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image captionThe body of Sarah Everard was found hidden in woodland

Met Police officer Wayne Couzens has pleaded guilty to murdering the marketing executive Sarah Everard.

The firearms officer snatched her as she walked home from a friend's house in Clapham on 3 March, driving her away in a car he had hired.

The 33-year-old's body was found a week later in woodland near Ashford, Kent, metres from land owned by Couzens. She had been raped and strangled.

Couzens, 48, will be sentenced at the Old Bailey on 29 September.

Judge Lord Justice Fulford told the court: "This has been a mammoth investigation which has produced some very significant results in terms of being able to understand what happened."

image copyrightKentOnlineimage captionCouzens had previously pleaded guilty to kidnap and rape and accepted responsibility for Ms Everard's death

Prosecutor Tom Little QC told the Old Bailey that Couzens and Ms Everard "were total strangers to each other".

It can now be reported that Couzens hired a car and bought a roll of self-adhesive film days before the murder.

At about 21:00 GMT on 3 March, Ms Everard chatted with her boyfriend on the phone as she walked home.

A camera attached to a passing marked police car captured her walking alone at 21:32.

image copyrightGetty Imagesimage captionMs Everard disappeared while walking along a busy road

Three minutes later, a bus camera appeared to capture the moment she was intercepted by Couzens.

Two figures could be seen standing by the hire car, which was parked on the pavement with its hazard lights flashing.

After abducting Ms Everard, Couzens drove out of London, arriving in the area of Tilmanstone, near Deal, at 01:00.

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Investigators tracked the route of the car using CCTV cameras and identified the driver as a serving officer through the car hire firm.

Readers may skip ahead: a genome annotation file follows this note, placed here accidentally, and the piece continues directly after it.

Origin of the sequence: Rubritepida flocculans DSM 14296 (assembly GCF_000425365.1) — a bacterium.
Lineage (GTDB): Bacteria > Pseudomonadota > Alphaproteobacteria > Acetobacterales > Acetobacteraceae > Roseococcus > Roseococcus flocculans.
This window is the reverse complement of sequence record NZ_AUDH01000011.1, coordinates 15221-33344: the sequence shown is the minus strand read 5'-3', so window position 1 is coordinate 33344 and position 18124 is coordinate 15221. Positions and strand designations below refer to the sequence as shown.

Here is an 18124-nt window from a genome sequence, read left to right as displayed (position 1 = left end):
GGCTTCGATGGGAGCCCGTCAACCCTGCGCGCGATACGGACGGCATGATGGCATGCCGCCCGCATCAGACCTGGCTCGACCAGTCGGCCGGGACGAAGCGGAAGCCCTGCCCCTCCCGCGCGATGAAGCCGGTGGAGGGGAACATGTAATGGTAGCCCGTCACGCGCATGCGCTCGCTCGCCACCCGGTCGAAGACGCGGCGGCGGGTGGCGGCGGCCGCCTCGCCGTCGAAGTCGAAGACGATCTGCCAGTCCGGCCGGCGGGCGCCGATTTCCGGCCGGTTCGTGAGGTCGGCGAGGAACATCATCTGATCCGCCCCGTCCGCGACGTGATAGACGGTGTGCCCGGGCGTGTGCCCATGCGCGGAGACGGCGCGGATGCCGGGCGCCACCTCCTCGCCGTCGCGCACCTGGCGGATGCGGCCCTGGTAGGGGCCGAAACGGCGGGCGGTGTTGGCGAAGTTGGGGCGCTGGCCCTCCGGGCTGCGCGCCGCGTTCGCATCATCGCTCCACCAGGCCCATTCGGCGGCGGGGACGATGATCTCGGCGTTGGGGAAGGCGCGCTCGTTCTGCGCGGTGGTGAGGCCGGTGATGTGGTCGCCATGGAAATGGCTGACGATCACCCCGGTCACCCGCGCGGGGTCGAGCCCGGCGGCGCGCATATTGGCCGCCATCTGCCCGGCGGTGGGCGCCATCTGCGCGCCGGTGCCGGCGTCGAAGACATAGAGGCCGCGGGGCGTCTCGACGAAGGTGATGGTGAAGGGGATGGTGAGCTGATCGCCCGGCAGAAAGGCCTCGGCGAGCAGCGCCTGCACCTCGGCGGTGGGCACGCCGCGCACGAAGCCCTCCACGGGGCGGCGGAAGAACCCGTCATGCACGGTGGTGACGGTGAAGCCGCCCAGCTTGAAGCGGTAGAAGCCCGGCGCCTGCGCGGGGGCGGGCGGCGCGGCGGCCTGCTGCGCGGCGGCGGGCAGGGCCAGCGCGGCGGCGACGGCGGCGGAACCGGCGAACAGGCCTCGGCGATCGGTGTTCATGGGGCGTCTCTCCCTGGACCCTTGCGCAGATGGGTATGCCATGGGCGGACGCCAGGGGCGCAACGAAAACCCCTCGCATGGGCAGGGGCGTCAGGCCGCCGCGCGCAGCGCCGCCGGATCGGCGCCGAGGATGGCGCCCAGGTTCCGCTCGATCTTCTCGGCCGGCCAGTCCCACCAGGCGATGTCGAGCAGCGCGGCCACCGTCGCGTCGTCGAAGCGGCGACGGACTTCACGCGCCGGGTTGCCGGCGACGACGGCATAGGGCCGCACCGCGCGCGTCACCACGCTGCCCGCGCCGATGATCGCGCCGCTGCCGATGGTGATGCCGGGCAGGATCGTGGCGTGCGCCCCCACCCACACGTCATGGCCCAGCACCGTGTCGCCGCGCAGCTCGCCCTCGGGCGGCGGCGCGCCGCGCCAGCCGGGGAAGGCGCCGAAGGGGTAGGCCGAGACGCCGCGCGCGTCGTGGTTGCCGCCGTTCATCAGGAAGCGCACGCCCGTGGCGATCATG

Couzens had used his personal details and bank card to make the booking, picking up the Vauxhall Astra on the afternoon of the abduction and returning it the next morning.

In the days that followed, Couzens reported he was suffering from stress and no longer wanted to carry a firearm, according to a case summary.

image copyrightPA Mediaimage captionMs Everard's family were in court for Couzens' guilty plea

On 8 March, the day he was due on duty, he reported in sick.

The next day, police arrested Couzens at 19:50 – 39 minutes after he had wiped the data from his mobile phone.

In a police interview, Couzens concocted an elaborate story and claimed to be having financial problems.

He said he had got into trouble with a gang of Eastern Europeans who threatened him and his family. A gang demanded he deliver "another girl" after underpaying a prostitute a few weeks before, he said.

He claimed he kidnapped Ms Everard, drove out of London and handed her over to three Eastern European men in a van in a layby in Kent, still alive and uninjured.

image copyrightPA Mediaimage captionA marquee was set up as police searched woodland near Great Chart, Kent

Meanwhile, police found out that Couzens and his wife had bought a small patch of woodland in 2019 in Ashford.

Phone data led officers to the site and at 16:45 a body was found just outside the property boundary.

The remains, dumped in a stream inside a large green builders' bag, were identified as Ms Everard's through dental records.

Two days after Ms Everard was last seen, Couzens was caught on CCTV buying two green rubble bags at B&Q in Dover.

He went on to order a tarpaulin and a bungee cargo net for delivery on 7 March.

'Appalling crime'

On Friday, Couzens' defence barrister told the court his client's admission of murder "represents a truly guilty plea and remorse for what he did and, as he put it to us this morning, he will bear the burden for the rest of his life – his words: 'as I deserve'."

Speaking after the conviction, the Crown Prosecution Service's Carolyn Oakley said: "Wayne Couzens lied to the police when he was arrested and to date, he has refused to comment.

"We still do not know what drove him to commit this appalling crime against a stranger.

"Today is not the day for hearing the facts about what happened to Sarah. Today is a day to remember Sarah and our thoughts remain with her family and friends."